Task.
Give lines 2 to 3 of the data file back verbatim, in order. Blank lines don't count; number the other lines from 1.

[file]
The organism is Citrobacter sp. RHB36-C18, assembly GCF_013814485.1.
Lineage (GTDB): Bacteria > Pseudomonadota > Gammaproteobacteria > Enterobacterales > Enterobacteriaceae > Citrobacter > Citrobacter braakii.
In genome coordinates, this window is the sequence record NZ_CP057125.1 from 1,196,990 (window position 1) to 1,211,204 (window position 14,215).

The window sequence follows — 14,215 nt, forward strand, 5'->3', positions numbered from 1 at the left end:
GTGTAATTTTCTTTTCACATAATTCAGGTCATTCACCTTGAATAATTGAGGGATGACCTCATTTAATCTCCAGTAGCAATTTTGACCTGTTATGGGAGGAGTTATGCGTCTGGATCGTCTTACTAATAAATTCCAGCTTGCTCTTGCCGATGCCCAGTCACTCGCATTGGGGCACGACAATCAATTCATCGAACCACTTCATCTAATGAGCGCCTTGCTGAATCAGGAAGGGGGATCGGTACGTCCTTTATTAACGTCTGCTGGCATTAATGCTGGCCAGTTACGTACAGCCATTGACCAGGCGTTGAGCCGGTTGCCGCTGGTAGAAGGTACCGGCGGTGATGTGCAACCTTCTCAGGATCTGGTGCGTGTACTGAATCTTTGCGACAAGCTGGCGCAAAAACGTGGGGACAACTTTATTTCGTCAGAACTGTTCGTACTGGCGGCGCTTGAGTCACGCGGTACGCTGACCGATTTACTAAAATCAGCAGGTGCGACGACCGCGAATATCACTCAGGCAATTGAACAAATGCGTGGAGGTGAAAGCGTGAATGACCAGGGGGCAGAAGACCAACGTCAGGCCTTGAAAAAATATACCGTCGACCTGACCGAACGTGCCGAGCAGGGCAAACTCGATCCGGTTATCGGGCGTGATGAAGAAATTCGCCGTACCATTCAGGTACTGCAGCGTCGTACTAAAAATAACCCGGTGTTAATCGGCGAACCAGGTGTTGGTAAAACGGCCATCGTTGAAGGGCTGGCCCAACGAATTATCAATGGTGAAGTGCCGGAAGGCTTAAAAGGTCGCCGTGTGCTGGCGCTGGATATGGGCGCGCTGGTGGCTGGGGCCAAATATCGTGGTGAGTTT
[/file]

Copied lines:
Lineage (GTDB): Bacteria > Pseudomonadota > Gammaproteobacteria > Enterobacterales > Enterobacteriaceae > Citrobacter > Citrobacter braakii.
In genome coordinates, this window is the sequence record NZ_CP057125.1 from 1,196,990 (window position 1) to 1,211,204 (window position 14,215).